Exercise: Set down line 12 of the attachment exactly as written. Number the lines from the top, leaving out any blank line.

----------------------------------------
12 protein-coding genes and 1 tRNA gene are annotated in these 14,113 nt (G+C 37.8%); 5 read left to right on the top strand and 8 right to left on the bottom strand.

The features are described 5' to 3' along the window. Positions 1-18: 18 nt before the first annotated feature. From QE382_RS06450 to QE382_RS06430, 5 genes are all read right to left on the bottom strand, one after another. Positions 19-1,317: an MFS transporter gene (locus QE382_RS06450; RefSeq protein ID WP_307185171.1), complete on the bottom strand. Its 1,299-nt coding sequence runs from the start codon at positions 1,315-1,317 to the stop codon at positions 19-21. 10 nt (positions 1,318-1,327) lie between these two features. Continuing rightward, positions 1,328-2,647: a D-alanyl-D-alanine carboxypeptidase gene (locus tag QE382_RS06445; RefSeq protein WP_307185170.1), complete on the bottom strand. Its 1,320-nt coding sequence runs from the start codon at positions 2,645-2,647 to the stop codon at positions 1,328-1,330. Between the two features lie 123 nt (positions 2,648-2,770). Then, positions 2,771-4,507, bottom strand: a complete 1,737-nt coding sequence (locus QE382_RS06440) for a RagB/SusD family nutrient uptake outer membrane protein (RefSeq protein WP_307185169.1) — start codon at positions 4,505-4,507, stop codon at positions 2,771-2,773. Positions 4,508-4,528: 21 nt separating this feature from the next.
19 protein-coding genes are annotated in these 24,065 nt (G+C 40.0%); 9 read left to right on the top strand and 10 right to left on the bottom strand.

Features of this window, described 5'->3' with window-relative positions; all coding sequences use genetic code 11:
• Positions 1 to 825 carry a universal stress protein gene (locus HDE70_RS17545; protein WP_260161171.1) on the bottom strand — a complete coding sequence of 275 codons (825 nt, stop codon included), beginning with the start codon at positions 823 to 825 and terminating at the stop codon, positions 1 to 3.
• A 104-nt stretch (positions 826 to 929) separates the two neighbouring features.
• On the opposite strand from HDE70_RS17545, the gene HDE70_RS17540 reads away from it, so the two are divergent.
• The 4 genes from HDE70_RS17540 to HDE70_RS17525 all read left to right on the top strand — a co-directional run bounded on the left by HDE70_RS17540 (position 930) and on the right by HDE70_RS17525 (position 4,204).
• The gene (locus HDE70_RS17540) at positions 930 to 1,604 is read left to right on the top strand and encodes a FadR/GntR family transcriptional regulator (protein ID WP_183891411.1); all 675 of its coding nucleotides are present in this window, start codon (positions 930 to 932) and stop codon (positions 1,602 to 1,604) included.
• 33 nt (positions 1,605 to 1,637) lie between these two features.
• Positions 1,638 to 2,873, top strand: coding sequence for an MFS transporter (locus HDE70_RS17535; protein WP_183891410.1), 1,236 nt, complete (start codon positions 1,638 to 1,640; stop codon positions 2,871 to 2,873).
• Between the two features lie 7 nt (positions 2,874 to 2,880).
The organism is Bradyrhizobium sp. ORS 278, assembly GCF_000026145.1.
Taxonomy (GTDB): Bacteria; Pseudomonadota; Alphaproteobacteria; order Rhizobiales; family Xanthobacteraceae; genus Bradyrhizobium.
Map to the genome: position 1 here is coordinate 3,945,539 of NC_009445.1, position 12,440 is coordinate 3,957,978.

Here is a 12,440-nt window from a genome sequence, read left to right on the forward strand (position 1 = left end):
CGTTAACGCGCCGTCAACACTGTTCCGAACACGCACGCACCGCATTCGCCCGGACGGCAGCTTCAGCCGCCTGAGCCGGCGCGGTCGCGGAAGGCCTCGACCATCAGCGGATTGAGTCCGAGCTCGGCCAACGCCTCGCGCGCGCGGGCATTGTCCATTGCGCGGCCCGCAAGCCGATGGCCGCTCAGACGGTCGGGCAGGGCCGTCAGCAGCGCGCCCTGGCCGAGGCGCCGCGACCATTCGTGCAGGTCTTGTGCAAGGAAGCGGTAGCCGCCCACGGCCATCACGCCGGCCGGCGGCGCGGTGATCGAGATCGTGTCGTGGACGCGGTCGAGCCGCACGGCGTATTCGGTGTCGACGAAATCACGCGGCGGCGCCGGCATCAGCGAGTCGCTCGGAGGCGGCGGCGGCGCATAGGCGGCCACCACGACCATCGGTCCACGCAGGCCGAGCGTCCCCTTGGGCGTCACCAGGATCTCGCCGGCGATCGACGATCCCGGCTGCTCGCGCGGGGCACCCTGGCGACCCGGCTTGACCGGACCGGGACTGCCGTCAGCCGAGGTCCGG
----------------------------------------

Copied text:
• Between the two features lie 7 nt (positions 2,874 to 2,880).